OPTrust's Innovative New Pension Initiative?

Martha Porado of Benefits Canada reports, OPTrust launching new defined benefit pension plan:
The OPSEU Pension Trust is launching a new defined benefit plan for employers in the broader public sector, charitable and not-for-profit industries.

OPTrust Select will target employers that currently don’t have a defined benefit plan but may provide a capital accumulation program. With employers and employees contributing three per cent each, the plan will provide for an annual pension accrual rate of 0.6 per cent of earnings. Earnings upgrades and cost-of-living increases will be dependent on the plan’s funded status and annual board approval.

“We believe that there is a retirement income crisis in Canada and it is growing,” says Hugh O’Reilly, president and chief executive officer of OPTrust. “What we have and what our members have, we want others to have.”

For the first two years of the plan, employers will also have to contribute an additional 0.2 per cent. “If an employer were to become insolvent, we want to make sure there is security for the benefits they are providing,” says O’Reilly.

O’Reilly notes the move will also benefit the Ontario Public Service Employees Union pension plan because having risk and operational costs spread out over a broader membership base over the long term will provide enhanced sustainability. “We have a demographic issue; we have one active member for every inactive member,” says O’Reilly. Spreading that demographic issue across a broader number of members will be a significant benefit to both plans, he says.

The guaranteed income a defined benefit plan provides has a real effect on the quality of life for retirees, O’Reilly added. “Perceptions govern behaviours. People worry, they fear they are going to outlive their money. So then what happens? They don’t eat as well. They worry more and then they don’t do things like fill their prescriptions,” he says.

While no employers have joined the new defined benefit plan yet, OPTrust has been in conversations with different organizations, according to O’Reilly. “We would expect, over the next several months, to have several employers and organizations on board.”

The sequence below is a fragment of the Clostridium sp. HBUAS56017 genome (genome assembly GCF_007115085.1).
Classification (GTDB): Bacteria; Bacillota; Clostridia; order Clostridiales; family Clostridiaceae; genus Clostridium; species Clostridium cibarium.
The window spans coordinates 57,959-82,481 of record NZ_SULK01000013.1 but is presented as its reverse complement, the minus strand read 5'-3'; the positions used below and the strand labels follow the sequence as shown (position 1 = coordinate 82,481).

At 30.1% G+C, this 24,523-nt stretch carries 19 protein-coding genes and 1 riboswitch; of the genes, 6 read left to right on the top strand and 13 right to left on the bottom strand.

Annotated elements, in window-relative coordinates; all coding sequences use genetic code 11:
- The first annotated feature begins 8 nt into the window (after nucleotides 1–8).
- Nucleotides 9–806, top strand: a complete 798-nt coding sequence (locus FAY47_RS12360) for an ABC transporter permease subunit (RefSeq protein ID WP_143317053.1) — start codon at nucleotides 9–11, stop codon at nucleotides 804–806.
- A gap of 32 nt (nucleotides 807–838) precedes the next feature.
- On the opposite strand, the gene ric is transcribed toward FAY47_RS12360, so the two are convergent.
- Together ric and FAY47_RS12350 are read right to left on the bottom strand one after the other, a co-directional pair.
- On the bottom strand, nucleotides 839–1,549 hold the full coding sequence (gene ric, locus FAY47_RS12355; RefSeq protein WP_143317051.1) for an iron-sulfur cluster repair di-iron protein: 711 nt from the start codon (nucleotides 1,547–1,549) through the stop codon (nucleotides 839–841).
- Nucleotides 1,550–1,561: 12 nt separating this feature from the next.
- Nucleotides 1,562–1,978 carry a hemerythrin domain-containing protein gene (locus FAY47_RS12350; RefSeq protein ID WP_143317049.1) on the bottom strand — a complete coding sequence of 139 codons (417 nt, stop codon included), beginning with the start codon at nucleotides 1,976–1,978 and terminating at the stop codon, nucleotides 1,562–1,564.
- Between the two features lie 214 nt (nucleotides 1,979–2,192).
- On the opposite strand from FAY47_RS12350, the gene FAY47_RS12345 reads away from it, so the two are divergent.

Combined with the Canada Pension Plan and old-age security benefits, the plan aims to provide a 50 to 60 per cent income replacement rate for someone who makes between $50,000 and $60,000 a year. “The critical thing is if people know they have some guarantee, they will have a better retirement experience,” says O’Reilly.
OPTrust put out a press release on Friday, OPTrust Select marks the first new jointly sponsored, defined benefit (DB) product offering for modest income earners in a generation:
OPTrust, one of Canada’s largest defined benefit pension plans today announced the launch of OPTrust Select, which will offer a secure retirement solution at a moderate cost for both employers and employees.

“Research shows that people with a defined benefit pension lead a more fulfilling retirement and in doing so, make greater economic contributions to their communities,” said Hugh O’Reilly, President and CEO of OPTrust. “OPTrust Select brings the advantages of our large scale and investment expertise to more Ontarians who otherwise wouldn’t have access to a DB plan and a secure retirement.”

OPTrust Select will provide members with a steady stream of secure, reliable retirement income and includes the following features:
  • Members contribute 3% of earnings and employers match the contributions *see backgrounder for more information;
  • An annual pension accrual rate of 0.6% of earnings;
  • Earnings upgrades and cost of living increases, dependent on the Plan’s funded status and annual Board approval.
OPTrust Select is targeted to Ontario workplaces in the broader public sector, charitable and not-for-profit groups that do not have a workplace DB pension plan but may have a defined contribution (DC) plan, a group RRSP or no retirement savings arrangement at all.

OPTrust Select will also benefit the OPSEU Pension Plan by creating greater sustainability over the long term through the allocation of risk and operational costs over a broader membership base.

About OPTrust

With net assets of over $20 billion, OPTrust invests and manages one of Canada's largest pension funds and administers the OPSEU Pension Plan, a defined benefit plan with over 92,000 members and retirees. OPTrust was established to give plan members and the Government of Ontario an equal voice in the administration of the Plan and the investment of its assets through joint trusteeship. OPTrust is governed by a 10-member Board of Trustees, five of whom are appointed by OPSEU and five by the Government of Ontario.

BACKGROUNDER (click on image)

Membership Eligibility
  • Membership is limited to workplaces in the broader public service (BPS) and Ontario not-for-profit sector
  • Employers can participate in only one schedule of benefits at OPTrust
  • Employees can participate in only one schedule of benefits at any given time
  • Employers and employees participating in the pre-existing schedule of benefits of OPTrust are not eligible to join OPTrust Select.
For more information about OPTrust Select, please visit our Questions and Answers page.